Mac Pro 2,1 - 3 drive software RAID 5

Discussion in 'Mac Pro' started by thedarkhorse, Mar 18, 2014.

  1. thedarkhorse macrumors 6502a

    Joined:
    Sep 13, 2007
    Location:
    Canada
    #1
    At work I am getting a new 20TB raid box (thunderbolt, firewire, usb3) and will be migrating most of my data over to it, doing this is going to free up some drives from an aging NAS. Can I put 3 drives in software RAID 5 in the mac pro 2,1(internally). I've done software 2 drive RAID 0 and RAID 1 in a mac pro, just not RAID 5. I will not be using this for OS, the 4th bay is my OS drive.

    I tried googling this but couldn't find this specific situation of 3 internal drive soft raid 5.
     
  2. hfg macrumors 68040

    hfg

    Joined:
    Dec 1, 2006
    Location:
    Cedar Rapids, IA. USA
    #2
    You cannot create RAID-5 using Disk Utility which you probably did when creating RAID-0 and RAID-1 previously. However, there may be 3rd party software RAID drivers which can be purchased that can create a soft RAID-5 in the Mac Pro.

    Why do you want internal RAID-5 as opposed to a speedy RAID-0 system with external backup? Keep in mind that RAID-5 is not in itself a backup, you still need to have at least 2 completely separate copies of your files. The RAID-5 just protects your main or backup system from a disk failure. I use RAID-0 SSD as my main drive, and a RAID-5 external system as DAS Time Machine backup, and a RAID NAS as secondary remote Time Machine backup. I also have CCC programmed to do a nightly clone of my boot/system drive.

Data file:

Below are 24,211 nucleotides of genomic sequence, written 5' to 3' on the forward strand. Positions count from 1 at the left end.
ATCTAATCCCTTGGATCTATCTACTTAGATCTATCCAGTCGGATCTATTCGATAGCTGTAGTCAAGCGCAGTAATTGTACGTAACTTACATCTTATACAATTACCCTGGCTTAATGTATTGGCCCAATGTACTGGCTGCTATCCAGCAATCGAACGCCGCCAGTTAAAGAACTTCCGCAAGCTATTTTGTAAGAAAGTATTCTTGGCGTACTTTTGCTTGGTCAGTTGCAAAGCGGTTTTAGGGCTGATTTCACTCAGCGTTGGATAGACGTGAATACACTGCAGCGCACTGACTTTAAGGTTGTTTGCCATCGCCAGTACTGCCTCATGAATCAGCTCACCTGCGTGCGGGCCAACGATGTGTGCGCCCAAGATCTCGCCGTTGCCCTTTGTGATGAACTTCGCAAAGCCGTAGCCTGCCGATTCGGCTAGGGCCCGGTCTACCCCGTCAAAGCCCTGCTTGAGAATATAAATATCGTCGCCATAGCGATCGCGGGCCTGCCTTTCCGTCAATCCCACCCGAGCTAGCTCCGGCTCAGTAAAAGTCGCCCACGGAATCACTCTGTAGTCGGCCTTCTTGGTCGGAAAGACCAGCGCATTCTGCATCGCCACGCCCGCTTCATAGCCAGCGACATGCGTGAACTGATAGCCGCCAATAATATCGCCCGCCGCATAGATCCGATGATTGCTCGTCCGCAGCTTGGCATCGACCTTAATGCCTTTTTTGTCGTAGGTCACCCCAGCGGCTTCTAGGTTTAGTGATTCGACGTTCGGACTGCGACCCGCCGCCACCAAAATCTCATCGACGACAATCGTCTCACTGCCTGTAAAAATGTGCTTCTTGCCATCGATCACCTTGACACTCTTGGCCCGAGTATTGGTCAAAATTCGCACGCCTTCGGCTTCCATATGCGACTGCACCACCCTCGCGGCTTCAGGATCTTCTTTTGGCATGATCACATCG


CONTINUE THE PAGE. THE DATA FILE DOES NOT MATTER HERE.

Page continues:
3. Draeconis macrumors 6502a

    Joined:
    May 6, 2008
    #3
    I use MacZFS 74.3.3 with a 4 drive RAIDZ array, backing up to a FreeNAS box. Software RAID has a nasty habit of failing over time, and hardware RAID requires controllers and enterprise drives, ZFS for the win :)
     
  4. wbeem macrumors member

    Joined:
    Mar 12, 2012
    #4
    Sorry for bumping up an old thread, but I was researching software RAID 5 and this caught my eye.

    It doesn't matter if the array is internal or external to the computer. The need for some protection is the same, and you answered your own question in your reply.

    The need or desire for RAID-5 isn't about a backup. It's about reducing the impact of a failure. If I create my disks in a speedy RAID-0, as you suggested, then a disk failure (which will eventually happen) completely puts me out of business. I have to replace the disk AND restore from the backup before I'm able to continue.

    With RAID-5 (or some other variants), you don't have to go through that type of restoration process. Slap in another drive and rebuild.

    I'm not against speedy RAID-0, but I prefer using that for my backup drives and keeping my operational work on RAID-5. As I mentioned before, it's immaterial whether that array is internal or external.
     

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